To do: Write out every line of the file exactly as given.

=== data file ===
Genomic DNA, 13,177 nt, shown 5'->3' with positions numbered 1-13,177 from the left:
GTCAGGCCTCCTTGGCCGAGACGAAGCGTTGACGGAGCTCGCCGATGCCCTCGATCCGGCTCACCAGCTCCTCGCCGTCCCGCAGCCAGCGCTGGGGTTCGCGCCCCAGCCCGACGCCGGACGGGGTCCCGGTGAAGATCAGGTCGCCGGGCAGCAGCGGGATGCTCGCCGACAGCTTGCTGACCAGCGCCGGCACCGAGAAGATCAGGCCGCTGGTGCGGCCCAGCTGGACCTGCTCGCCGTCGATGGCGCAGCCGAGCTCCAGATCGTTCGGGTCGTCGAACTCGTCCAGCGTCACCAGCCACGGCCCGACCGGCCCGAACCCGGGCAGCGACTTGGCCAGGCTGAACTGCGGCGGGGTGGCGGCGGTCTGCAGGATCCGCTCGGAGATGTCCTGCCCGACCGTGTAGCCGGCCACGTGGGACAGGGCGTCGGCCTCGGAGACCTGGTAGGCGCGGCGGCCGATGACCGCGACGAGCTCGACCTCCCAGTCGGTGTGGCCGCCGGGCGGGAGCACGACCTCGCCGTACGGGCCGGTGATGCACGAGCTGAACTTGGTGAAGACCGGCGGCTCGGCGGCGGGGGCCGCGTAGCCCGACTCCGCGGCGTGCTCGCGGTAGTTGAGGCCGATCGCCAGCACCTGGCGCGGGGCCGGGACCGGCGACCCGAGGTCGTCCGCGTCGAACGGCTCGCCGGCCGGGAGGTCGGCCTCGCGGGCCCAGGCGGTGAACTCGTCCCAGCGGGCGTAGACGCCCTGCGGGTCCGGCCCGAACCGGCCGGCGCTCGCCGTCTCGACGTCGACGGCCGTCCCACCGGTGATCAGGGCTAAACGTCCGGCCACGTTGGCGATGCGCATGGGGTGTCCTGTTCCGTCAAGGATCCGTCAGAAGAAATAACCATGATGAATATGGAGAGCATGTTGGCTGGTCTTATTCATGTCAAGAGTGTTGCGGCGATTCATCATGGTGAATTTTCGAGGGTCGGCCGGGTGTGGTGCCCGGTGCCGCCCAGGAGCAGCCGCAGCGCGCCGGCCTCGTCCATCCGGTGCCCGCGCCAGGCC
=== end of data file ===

Genomic DNA, 13,177 nt, shown 5'->3' with positions numbered 1-13,177 from the left:
GTCAGGCCTCCTTGGCCGAGACGAAGCGTTGACGGAGCTCGCCGATGCCCTCGATCCGGCTCACCAGCTCCTCGCCGTCCCGCAGCCAGCGCTGGGGTTCGCGCCCCAGCCCGACGCCGGACGGGGTCCCGGTGAAGATCAGGTCGCCGGGCAGCAGCGGGATGCTCGCCGACAGCTTGCTGACCAGCGCCGGCACCGAGAAGATCAGGCCGCTGGTGCGGCCCAGCTGGACCTGCTCGCCGTCGATGGCGCAGCCGAGCTCCAGATCGTTCGGGTCGTCGAACTCGTCCAGCGTCACCAGCCACGGCCCGACCGGCCCGAACCCGGGCAGCGACTTGGCCAGGCTGAACTGCGGCGGGGTGGCGGCGGTCTGCAGGATCCGCTCGGAGATGTCCTGCCCGACCGTGTAGCCGGCCACGTGGGACAGGGCGTCGGCCTCGGAGACCTGGTAGGCGCGGCGGCCGATGACCGCGACGAGCTCGACCTCCCAGTCGGTGTGGCCGCCGGGCGGGAGCACGACCTCGCCGTACGGGCCGGTGATGCACGAGCTGAACTTGGTGAAGACCGGCGGCTCGGCGGCGGGGGCCGCGTAGCCCGACTCCGCGGCGTGCTCGCGGTAGTTGAGGCCGATCGCCAGCACCTGGCGCGGGGCCGGGACCGGCGACCCGAGGTCGTCCGCGTCGAACGGCTCGCCGGCCGGGAGGTCGGCCTCGCGGGCCCAGGCGGTGAACTCGTCCCAGCGGGCGTAGACGCCCTGCGGGTCCGGCCCGAACCGGCCGGCGCTCGCCGTCTCGACGTCGACGGCCGTCCCACCGGTGATCAGGGCTAAACGTCCGGCCACGTTGGCGATGCGCATGGGGTGTCCTGTTCCGTCAAGGATCCGTCAGAAGAAATAACCATGATGAATATGGAGAGCATGTTGGCTGGTCTTATTCATGTCAAGAGTGTTGCGGCGATTCATCATGGTGAATTTTCGAGGGTCGGCCGGGTGTGGTGCCCGGTGCCGCCCAGGAGCAGCCGCAGCGCGCCGGCCTCGTCCATCCGGTGCCCGCGCCAGGCC